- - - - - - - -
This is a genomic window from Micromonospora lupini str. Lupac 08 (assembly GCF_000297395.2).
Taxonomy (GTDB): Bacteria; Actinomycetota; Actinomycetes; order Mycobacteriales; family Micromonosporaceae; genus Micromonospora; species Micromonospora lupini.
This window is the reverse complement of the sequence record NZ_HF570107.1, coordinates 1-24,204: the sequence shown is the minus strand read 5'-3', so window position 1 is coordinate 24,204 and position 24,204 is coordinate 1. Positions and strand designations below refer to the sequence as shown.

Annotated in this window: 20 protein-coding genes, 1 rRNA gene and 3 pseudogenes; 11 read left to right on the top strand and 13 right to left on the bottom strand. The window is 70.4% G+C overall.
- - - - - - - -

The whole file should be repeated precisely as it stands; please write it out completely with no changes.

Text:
This is a genomic window from Micromonospora lupini str. Lupac 08 (assembly GCF_000297395.2).
Taxonomy (GTDB): Bacteria; Actinomycetota; Actinomycetes; order Mycobacteriales; family Micromonosporaceae; genus Micromonospora; species Micromonospora lupini.
This window is the reverse complement of the sequence record NZ_HF570107.1, coordinates 1-24,204: the sequence shown is the minus strand read 5'-3', so window position 1 is coordinate 24,204 and position 24,204 is coordinate 1. Positions and strand designations below refer to the sequence as shown.

Annotated in this window: 20 protein-coding genes, 1 rRNA gene and 3 pseudogenes; 11 read left to right on the top strand and 13 right to left on the bottom strand. The window is 70.4% G+C overall.